The Big Rich: The Rise and Fall of the Greatest Texas Oil Fortunes

Front Cover
Penguin, 2009 - History - 466 pages
46 Reviews
In The Big Rich, bestselling author and Vanity Fairspecial correspondent Bryan Burrough chronicles the rise and fall of one of the great economic and political powerhouses of the twentieth century—Texas oil. By weaving together the epic sagas of the industry’s four greatest fortunes, Burrough has produced an enthralling tale of money, family, and power in the American century.

Known in their day as the Big Four, Roy Cullen, H. L. Hunt, Clint Murchison, and Sid Richardson were all from modest backgrounds, and all became patriarchs of the wealthiest oil families in Texas. As a class they came to be known as the Big Rich, and together they created a new legend in America—the swaggering Texas oilman who owns private islands, sprawling ranches and perhaps a football team or two, and mingles with presidents and Hollywood stars.

The truth more than lives up to the myth. Along with their peers, the Big Four shifted wealth and power in America away from the East Coast, sending three of their state’s native sons to the White House and largely bankrolling the rise of modern conservatism in America. H. L. Hunt became America’s richest man by grabbing Texas’s largest oilfield out from under the nose of the man who found it; he was also a lifelong bigamist. Clint Murchison entertained British royalty on his Mexican hacienda and bet on racehorses—and conducted dirty deals—with J. Edgar Hoover. Roy Cullen, an elementary school dropout, used his millions to revive the hapless Texas GOP. And Sid Richardson, the Big Four’s fun-loving bachelor, was a friend of several presidents, including, most fatefully, Lyndon Johnson.

The Big Four produced offspring who frequently made more headlines, and in some cases more millions, than they did. With few exceptions, however, their fortunes came to an end in a swirl of bitter family feuds, scandals, and bankruptcies, and by the late 1980s, the era of the Big Rich was over. But as Texas native Bryan Burrough reveals in this hugely entertaining account, the profound economic, political, and cultural influence of Texas oil is still keenly felt today.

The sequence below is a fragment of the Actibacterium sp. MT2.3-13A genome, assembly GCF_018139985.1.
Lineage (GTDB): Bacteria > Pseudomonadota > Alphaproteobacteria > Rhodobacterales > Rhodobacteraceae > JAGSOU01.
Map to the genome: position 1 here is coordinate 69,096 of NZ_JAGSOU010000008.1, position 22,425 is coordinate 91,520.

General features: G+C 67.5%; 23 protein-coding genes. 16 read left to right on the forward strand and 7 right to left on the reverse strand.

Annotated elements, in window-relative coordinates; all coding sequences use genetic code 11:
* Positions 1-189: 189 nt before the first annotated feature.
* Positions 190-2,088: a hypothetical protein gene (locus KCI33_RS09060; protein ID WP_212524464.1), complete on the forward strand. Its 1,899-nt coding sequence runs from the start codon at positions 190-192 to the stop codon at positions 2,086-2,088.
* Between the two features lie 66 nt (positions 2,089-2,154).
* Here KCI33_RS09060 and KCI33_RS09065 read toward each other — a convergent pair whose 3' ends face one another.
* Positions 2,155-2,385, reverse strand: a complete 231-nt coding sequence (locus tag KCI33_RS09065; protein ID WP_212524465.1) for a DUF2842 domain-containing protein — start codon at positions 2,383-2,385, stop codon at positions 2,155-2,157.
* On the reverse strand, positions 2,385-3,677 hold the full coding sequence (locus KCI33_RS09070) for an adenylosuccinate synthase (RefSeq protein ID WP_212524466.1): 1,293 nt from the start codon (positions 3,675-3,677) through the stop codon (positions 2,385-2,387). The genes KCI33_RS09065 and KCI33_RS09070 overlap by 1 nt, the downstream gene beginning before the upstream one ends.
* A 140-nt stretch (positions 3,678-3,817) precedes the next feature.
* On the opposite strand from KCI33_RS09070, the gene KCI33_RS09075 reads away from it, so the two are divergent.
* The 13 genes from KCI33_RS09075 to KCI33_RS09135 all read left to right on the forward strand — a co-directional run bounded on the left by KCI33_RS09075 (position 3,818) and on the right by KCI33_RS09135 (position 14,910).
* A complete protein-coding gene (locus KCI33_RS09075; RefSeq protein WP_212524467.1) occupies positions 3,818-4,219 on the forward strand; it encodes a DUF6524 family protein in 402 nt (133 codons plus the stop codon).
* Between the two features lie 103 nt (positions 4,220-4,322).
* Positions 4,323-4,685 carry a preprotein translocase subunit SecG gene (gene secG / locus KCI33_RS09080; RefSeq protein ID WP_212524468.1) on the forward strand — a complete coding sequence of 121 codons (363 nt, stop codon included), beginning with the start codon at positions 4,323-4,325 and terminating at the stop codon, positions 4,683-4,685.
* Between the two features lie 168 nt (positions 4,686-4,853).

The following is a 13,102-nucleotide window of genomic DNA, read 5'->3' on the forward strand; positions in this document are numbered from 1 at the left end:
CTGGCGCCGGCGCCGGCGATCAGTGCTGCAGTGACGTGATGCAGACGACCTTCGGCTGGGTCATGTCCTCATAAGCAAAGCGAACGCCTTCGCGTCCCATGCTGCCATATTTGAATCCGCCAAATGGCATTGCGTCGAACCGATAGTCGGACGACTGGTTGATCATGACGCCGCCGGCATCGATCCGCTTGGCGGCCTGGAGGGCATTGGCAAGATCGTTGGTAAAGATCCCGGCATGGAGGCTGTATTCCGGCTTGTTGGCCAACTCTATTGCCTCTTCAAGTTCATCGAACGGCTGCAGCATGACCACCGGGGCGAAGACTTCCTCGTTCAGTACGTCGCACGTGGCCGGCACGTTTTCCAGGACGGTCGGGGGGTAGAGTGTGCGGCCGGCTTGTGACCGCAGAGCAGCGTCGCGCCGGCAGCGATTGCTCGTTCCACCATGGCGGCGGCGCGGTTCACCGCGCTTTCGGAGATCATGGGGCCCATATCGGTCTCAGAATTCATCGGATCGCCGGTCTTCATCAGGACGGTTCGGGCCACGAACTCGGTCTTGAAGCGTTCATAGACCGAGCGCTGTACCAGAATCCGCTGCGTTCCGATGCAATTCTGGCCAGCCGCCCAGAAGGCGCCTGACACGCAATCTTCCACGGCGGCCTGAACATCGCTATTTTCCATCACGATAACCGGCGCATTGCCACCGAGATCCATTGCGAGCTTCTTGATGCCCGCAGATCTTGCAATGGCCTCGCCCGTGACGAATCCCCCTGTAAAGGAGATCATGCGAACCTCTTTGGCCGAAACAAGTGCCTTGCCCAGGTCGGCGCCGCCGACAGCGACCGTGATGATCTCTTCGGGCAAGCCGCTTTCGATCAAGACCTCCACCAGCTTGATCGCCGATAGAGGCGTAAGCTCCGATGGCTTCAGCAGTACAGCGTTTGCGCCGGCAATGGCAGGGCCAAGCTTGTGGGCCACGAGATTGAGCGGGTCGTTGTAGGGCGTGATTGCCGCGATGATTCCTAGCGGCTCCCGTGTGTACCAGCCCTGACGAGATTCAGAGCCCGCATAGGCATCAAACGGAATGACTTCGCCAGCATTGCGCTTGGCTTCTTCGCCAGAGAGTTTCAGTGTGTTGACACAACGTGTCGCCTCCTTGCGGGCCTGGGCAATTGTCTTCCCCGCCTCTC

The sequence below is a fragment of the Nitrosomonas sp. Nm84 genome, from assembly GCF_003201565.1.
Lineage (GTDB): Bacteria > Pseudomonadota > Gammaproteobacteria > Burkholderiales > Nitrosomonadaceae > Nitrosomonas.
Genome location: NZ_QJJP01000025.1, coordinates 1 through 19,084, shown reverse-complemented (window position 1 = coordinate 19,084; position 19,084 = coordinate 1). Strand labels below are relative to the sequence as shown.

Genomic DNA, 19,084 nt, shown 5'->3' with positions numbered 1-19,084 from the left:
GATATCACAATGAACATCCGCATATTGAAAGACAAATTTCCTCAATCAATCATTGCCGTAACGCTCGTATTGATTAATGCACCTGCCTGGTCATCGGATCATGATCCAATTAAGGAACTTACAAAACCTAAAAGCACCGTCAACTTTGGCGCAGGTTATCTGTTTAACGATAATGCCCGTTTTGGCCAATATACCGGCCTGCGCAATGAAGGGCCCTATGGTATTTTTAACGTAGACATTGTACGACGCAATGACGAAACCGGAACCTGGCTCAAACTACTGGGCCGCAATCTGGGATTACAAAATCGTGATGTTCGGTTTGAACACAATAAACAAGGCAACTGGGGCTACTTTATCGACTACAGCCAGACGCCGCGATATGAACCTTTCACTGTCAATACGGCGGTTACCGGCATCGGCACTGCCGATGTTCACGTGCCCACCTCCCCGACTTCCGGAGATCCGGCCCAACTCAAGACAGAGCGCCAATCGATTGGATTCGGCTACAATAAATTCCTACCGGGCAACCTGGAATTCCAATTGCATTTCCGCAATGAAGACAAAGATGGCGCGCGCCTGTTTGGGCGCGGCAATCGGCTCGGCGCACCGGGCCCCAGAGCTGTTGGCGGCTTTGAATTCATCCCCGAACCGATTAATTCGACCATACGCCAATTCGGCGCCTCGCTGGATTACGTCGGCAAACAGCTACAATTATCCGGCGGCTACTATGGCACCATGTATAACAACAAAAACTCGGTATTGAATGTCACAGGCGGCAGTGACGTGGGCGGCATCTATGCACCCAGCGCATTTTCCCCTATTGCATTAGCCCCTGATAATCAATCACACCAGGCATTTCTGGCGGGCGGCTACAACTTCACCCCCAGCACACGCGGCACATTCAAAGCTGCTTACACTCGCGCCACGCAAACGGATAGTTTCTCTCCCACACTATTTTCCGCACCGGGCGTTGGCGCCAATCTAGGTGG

What people are saying - Write a review

User ratings

5 stars
8
4 stars
24
3 stars
9
2 stars
4
1 star
1

Review: The Big Rich: The Rise and Fall of the Greatest Texas Oil Fortunes

User Review  - TJ - Goodreads

Spoiler alert: Conservatives are racist, corrupt, and evil. The big rich were ultra-conservatives; ultra-racist, ultra-corrupt, and ultra-evil. Oh yeah, and a bunch of Texans got extremely wealthy ... Read full review

Review: The Big Rich: The Rise and Fall of the Greatest Texas Oil Fortunes

User Review  - Kristi - Goodreads

Very interesting on the history of oil in Texas. The first part of the book was fascinating: how oil was found using various combinations of money, luck, intelligence, and chutzpah. It's kind of ... Read full review

All 12 reviews »

Contents

two The Creekologist
15
three Sid and Clint
32
four The Bigamist and the Boom
52
five The Worst of Times the Best of Times
83
six The Big Rich
101
seven Birth of the Ultraconservatives
126
eight War and Peace
147
nine The New World
164
twelve The Golden Years
250
thirteen Rising Sons
273
fourteen Sun Sex Spaghettiand Murder
308
fifteen Watergate Texasstyle
334
sixteen Trie Last Boom
355
seventeen The Great Silver Caper
387
eighteen The Bust
406
epilogue
433

ten A Clumsy and Immeasurable Power
202
eleven Troglodyte Genus Texana
229
bibliographical notes
447
Copyright

Common terms and phrases

About the author (2009)

Bryan Burrough is a special correspondent at Vanity Fair and the author of numerous bestselling books, including Barbarians at the Gate: The Fall of RJR Nabisco (with John Helyar) and Public Enemies: AmericaÂ's Greatest Crime Wave and the Birth of the FBI, 1933-1934. A former reporter for The Wall Street Journal, he is a three-time winner of the John Hancock Award for excellence in financial journalism.

Bibliographic information